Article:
The two were in Bari’s Subaru station wagon when a pipe bomb exploded underneath her, injuring Cherney and nearly killing her. Hours later, while Bari was still in Oakland’s Highland Hospital, local police arrested them and said they had knowingly transported the bomb—that they were responsible for their own bombing. Police dropped those charges weeks later, but this was just the beginning.

I’m too full of plague and pestilence to say very much right now, but I’d like to point out that after 20 years, I don’t believe anyone has found out who bombed Judi Bari, and I don’t think there has ever been a real investigation.

At the 1995 Round River Rendezvous, I heard her give a workshop called “Revolutionary Deep Ecology.” I’m pretty sure it was the basis for this pamphlet which she put out the next year. Again, I’m too full of snot to insert my own opinions here, so read her in her own words:

big brother round-up

This is why we don’t trust the surveillance state. If they can’t resist needling one of their own over his needler, how are they going to treat the rest of us?

Negrin … and his co-workers had been training with new “whole body image” machines–the controversial kind that provide very revealing images of a traveler–when Negrin walked through the scanner. “The X-ray revealed that [Negrin] has a small penis and co-workers made fun of him on a daily basis,” reported cops. Following his arrest, Negrin told police that he “could not take the jokes anymore and lost his mind.”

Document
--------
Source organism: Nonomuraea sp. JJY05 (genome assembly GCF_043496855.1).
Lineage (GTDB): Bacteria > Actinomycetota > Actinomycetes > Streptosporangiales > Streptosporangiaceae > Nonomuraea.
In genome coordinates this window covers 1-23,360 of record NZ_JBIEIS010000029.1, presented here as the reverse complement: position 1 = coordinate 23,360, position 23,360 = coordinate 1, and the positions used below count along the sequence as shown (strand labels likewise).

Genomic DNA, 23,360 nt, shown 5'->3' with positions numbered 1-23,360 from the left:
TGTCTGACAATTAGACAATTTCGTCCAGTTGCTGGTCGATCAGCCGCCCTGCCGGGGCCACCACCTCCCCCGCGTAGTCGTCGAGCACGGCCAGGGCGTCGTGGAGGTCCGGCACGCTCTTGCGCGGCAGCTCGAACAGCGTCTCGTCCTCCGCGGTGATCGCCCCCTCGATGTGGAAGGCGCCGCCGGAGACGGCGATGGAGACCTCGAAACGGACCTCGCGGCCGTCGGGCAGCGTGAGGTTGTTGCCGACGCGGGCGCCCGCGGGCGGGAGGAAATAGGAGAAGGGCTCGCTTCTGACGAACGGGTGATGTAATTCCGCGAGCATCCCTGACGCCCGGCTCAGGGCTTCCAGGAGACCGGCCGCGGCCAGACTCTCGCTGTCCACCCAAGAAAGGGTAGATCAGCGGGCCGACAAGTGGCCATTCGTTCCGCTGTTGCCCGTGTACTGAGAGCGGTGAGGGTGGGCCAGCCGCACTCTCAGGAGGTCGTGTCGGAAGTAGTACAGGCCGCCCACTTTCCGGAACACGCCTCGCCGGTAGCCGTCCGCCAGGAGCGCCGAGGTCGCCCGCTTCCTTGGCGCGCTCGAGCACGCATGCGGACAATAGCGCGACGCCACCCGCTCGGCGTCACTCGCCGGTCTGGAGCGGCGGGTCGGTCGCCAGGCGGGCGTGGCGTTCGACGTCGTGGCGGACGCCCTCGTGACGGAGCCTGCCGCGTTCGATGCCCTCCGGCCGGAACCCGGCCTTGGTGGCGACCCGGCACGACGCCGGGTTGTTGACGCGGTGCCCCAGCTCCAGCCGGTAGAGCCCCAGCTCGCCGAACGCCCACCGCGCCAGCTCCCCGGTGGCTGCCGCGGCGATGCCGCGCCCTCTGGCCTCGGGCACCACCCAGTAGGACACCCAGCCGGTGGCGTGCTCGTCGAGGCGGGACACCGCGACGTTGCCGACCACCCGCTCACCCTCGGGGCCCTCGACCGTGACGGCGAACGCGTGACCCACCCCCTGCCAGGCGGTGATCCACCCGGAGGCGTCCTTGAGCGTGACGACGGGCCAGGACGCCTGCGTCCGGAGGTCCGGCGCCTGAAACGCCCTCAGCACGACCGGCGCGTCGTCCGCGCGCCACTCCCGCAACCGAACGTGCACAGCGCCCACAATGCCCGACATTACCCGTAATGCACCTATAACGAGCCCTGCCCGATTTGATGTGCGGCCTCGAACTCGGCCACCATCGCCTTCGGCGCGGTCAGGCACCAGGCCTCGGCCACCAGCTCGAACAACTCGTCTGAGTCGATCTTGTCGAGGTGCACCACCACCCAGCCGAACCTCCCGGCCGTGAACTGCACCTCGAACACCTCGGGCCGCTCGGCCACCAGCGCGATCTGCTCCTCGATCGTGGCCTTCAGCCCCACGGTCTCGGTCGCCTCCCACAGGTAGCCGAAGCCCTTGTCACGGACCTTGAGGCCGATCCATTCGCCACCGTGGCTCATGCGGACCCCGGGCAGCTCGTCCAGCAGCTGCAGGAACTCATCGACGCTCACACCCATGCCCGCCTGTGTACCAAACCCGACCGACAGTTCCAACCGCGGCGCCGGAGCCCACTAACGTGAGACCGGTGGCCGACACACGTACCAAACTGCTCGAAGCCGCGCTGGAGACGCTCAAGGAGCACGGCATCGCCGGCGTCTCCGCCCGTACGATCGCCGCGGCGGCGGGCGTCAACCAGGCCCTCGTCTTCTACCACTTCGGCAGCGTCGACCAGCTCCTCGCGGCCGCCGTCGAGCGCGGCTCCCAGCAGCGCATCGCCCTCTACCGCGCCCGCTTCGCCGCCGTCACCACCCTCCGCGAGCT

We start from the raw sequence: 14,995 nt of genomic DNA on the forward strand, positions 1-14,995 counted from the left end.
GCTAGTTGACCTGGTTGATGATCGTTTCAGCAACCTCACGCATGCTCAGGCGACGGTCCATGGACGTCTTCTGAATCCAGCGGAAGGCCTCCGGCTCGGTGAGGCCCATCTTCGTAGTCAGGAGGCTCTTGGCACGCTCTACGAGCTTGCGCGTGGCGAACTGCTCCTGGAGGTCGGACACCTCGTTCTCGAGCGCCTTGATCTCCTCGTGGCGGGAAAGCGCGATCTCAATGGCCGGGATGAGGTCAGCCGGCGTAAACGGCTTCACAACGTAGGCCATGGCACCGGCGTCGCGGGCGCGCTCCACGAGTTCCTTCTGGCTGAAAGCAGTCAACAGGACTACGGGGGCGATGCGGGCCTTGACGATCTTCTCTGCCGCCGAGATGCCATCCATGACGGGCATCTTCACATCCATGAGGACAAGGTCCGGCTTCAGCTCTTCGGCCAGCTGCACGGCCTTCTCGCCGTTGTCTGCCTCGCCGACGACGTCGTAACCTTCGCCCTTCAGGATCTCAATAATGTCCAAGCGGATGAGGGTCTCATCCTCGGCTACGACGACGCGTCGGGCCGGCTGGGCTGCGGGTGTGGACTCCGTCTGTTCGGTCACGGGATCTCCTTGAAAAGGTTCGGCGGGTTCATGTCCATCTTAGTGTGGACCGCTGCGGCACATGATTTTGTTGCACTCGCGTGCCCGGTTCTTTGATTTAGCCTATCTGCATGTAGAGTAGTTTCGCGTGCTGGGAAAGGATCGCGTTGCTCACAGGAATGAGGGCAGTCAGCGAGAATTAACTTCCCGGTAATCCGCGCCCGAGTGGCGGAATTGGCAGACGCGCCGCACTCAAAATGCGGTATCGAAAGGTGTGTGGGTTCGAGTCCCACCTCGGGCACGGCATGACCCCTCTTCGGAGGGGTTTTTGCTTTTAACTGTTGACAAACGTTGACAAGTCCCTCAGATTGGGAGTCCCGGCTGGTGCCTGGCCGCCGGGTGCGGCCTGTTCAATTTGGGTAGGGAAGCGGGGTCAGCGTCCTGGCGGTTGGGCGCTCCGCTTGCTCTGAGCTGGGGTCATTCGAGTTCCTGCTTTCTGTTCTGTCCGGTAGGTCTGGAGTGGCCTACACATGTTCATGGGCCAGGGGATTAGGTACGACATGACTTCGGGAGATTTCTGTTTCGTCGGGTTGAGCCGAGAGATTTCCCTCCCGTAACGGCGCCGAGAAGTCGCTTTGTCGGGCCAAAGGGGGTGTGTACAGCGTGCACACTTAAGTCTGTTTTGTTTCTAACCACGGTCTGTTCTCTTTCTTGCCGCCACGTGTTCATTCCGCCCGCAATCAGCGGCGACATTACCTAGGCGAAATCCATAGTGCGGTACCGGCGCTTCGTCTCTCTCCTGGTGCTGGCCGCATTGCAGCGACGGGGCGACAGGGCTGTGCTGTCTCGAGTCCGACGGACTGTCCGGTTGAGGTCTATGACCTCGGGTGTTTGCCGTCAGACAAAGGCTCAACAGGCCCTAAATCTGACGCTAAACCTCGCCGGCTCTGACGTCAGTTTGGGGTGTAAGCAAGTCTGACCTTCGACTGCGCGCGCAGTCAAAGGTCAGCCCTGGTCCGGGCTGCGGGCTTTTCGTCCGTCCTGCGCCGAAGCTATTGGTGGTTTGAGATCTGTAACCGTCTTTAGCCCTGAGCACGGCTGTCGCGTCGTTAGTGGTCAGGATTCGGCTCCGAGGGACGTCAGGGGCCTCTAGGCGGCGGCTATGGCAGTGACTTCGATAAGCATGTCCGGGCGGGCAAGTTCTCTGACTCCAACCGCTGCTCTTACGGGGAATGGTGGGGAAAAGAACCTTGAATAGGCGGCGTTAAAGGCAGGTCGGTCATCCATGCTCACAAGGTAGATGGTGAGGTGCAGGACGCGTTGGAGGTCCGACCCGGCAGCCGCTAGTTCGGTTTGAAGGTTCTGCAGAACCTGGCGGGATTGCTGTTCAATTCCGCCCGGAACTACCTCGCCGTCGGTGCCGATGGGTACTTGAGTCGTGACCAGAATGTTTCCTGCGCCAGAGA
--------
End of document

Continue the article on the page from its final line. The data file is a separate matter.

Americans accused of being involved with terrorist organizations, even if they have never been convicted of a crime, could have their citizenship revoked under a bipartisan bill that has been introduced in Congress.

This by way of Ani:

Made without the knowledge or approval of the NYPD, the tapes—made between June 1, 2008, and October 31, 2009, in the 81st Precinct in Bedford-Stuyvesant  and obtained exclusively by the Voice—provide an unprecedented portrait of what it’s like to work as a cop in this city.

They reveal that precinct bosses threaten street cops if they don’t make their quotas of arrests and stop-and-frisks, but also tell them not to take certain robbery reports in order to manipulate crime statistics. The tapes also refer to command officers calling crime victims directly to intimidate them about their complaints.

Worth reading to the end for this nugget: